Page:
That isn't to say that the film is cinematically inert, though. There are plenty of fluorishes, including a wonderful opening credit sequence, a marvelous journey through nocturnal London, spectacularly gory throat slashings, etc. I mean, really, this is Tim Burton after all. Burton, however, knows when to go for broke, and when to back off and let me watch these people do their stuff. There are plenty of small spine-tingling pleasures, among them Sweeney's lovingly careful shaving of the area on Judge Turpin's throat that he is hoping to slash open. Just imagining what Rob Marshall would have done with a song like "Pretty Women" makes me nauseous.

Johnny Depp makes a splendid Sweeney Todd, the only actor I've seen apart from Len Cariou (the Broadway original) to capture the pain behind the rage. Helena Bonham Carter's Mrs. Lovett is a marvel, showing me a woman who grinds corpses into pie filling in one moment and whose eyes fill with tears over the fate of a young boy the very next. Alan Rickman's surprisingly dashing Judge Turpin and Timothy Spall's repellent Beadle Bamford work beautifully. Not the least of the performances comes from the young boy playing Toby, who delivers possibly the most moving "Not While I'm Around" I've ever heard. I hope this film banishes once and for all the complaint that Burton doesn't deal effectively with actors.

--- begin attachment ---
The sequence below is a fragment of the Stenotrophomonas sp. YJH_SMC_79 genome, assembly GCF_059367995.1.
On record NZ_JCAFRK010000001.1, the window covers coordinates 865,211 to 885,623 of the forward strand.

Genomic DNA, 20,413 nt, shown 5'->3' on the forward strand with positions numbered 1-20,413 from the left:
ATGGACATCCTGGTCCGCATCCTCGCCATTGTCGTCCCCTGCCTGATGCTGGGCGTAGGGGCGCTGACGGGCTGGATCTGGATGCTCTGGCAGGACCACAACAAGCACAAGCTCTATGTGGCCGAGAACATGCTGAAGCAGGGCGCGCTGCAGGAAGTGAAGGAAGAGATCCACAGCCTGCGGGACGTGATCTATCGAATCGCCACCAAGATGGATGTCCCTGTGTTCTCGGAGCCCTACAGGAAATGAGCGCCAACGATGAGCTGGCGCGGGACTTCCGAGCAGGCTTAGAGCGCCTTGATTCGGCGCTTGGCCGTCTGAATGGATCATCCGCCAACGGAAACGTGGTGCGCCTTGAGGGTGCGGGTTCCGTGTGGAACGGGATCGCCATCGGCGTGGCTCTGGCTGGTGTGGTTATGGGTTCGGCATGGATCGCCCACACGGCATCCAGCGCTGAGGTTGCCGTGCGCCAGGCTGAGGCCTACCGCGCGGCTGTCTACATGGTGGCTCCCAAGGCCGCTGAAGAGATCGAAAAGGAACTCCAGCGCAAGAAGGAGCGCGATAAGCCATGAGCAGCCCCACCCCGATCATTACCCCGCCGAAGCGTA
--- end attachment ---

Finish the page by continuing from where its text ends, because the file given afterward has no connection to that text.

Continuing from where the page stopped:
I could go on and on and on. I loved it. I'll leave it to you to discover the joys of the color scheme, the art direction and costume design, and all of the other elements I haven't got space to mention, because just when I get something down here a thousand other delights come flooding back to me. I can't wait to see it again. And again. And again.

Friday, December 28, 2007


For years I have lived under a curse. The Bad Audience Curse. I've posted on this before. Whenever I go to the theatre or movies or any place involving mass spectation, I can always count on being surrounded by only the most annoying people. Plastic Bag Rattling Morons, Loud Talkers, Cellphone-Equipped Vermin, they all seem to seek me out. This is no fantasy. My partner has remarked, more than once, that he had never had such a problem with difficult audiences as he had when we started seeing each other. Over time I've come to mostly accept this as just part of my life, c'est la vie, hey, I wonder what I did in another life to get this curse thing.